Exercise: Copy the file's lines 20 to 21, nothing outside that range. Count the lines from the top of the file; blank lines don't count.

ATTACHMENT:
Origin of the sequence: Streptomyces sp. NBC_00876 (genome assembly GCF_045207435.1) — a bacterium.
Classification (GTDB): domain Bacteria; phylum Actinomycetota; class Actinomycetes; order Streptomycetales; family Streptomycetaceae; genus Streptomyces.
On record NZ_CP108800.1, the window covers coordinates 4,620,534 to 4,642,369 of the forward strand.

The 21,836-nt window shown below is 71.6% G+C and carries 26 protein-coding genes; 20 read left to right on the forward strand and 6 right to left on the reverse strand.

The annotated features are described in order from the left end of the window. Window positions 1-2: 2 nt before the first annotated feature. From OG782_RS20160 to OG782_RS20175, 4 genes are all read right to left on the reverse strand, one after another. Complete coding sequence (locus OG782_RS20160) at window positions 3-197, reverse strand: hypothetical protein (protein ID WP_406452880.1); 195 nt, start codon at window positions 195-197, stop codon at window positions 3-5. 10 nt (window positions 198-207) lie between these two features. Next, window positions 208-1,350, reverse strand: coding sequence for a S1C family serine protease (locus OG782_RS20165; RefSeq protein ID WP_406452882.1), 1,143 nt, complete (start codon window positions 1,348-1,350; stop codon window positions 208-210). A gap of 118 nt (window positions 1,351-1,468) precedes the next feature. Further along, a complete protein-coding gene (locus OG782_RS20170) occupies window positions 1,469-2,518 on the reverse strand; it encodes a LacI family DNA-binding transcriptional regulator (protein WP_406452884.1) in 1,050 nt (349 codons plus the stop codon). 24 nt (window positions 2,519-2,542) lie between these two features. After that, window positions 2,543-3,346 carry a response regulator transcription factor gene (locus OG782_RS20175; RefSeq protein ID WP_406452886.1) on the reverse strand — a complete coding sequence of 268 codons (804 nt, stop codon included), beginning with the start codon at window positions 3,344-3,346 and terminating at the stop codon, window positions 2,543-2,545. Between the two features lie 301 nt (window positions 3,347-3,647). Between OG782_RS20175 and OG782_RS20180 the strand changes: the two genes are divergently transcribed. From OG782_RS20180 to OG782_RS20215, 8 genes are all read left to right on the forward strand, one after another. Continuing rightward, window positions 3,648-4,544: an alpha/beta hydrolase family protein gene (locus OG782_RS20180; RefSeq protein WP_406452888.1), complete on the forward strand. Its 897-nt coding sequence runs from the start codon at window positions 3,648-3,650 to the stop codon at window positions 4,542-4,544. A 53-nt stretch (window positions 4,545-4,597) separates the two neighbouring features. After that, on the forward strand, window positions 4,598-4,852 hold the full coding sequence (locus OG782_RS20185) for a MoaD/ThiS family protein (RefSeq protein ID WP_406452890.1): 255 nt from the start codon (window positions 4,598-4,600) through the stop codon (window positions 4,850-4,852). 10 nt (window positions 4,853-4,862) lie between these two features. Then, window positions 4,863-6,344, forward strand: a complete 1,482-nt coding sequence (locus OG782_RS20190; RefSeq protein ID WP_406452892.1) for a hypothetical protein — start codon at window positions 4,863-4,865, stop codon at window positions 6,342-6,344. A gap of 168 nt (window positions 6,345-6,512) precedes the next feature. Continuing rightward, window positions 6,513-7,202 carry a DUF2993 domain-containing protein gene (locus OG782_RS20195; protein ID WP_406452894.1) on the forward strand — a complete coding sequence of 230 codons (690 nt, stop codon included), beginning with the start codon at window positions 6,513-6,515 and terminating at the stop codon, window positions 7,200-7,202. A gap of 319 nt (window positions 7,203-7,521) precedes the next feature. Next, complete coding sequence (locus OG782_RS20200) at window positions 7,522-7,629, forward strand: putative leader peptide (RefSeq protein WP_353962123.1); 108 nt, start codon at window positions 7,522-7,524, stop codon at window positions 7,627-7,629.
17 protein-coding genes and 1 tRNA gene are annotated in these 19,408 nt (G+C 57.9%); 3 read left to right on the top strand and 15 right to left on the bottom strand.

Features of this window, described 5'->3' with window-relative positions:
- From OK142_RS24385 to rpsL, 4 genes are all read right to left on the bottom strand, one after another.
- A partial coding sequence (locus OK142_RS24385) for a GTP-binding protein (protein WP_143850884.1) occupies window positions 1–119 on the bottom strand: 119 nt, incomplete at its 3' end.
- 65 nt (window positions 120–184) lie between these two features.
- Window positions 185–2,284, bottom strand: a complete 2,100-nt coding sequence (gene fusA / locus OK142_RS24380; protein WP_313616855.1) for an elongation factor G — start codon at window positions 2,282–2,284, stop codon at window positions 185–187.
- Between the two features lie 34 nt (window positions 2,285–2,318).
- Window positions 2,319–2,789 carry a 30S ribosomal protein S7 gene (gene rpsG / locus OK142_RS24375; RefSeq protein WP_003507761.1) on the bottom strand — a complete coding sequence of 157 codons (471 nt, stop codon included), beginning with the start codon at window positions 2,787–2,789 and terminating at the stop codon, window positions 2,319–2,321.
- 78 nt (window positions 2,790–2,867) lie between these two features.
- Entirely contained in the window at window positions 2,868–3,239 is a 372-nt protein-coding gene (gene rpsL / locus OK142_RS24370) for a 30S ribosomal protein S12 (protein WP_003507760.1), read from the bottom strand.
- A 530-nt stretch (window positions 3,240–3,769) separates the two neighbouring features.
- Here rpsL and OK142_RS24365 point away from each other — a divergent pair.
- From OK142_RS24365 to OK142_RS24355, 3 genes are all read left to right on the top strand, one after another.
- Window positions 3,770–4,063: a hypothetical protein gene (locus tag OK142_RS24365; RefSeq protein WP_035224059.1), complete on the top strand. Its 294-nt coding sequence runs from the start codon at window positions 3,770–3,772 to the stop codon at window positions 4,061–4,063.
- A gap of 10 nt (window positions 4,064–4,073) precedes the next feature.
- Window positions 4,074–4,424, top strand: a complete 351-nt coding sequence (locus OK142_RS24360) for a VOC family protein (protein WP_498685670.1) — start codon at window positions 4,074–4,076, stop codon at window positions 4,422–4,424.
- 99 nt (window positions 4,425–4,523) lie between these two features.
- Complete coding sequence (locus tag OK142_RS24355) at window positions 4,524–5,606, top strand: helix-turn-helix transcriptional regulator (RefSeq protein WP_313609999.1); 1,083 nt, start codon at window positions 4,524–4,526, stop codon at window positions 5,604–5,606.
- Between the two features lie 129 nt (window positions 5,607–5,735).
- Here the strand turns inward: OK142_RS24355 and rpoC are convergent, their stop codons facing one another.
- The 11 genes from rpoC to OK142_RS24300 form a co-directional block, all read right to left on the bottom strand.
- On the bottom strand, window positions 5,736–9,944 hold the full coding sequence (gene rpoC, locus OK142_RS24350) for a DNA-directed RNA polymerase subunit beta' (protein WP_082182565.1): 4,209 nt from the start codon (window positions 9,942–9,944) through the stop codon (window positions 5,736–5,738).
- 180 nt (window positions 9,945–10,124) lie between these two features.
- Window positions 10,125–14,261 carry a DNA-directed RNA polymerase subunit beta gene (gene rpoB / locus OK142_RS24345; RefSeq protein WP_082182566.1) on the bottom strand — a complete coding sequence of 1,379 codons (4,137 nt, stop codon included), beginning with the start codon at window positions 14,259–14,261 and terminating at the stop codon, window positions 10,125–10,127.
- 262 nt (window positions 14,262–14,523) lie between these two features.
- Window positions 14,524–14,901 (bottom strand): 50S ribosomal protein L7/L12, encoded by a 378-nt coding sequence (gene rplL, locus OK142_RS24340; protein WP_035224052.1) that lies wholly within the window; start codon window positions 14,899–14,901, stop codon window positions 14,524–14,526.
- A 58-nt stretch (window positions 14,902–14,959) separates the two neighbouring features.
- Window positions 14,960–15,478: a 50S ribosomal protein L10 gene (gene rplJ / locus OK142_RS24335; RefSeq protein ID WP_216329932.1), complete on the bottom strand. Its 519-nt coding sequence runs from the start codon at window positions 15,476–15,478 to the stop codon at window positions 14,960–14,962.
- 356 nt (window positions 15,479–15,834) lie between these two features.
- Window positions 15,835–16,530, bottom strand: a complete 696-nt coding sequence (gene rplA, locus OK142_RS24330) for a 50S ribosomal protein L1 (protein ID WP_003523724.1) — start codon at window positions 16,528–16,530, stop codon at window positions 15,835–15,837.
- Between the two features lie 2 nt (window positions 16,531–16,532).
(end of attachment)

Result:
- A gap of 10 nt (window positions 4,064–4,073) precedes the next feature.
- Window positions 4,074–4,424, top strand: a complete 351-nt coding sequence (locus OK142_RS24360) for a VOC family protein (protein WP_498685670.1) — start codon at window positions 4,074–4,076, stop codon at window positions 4,422–4,424.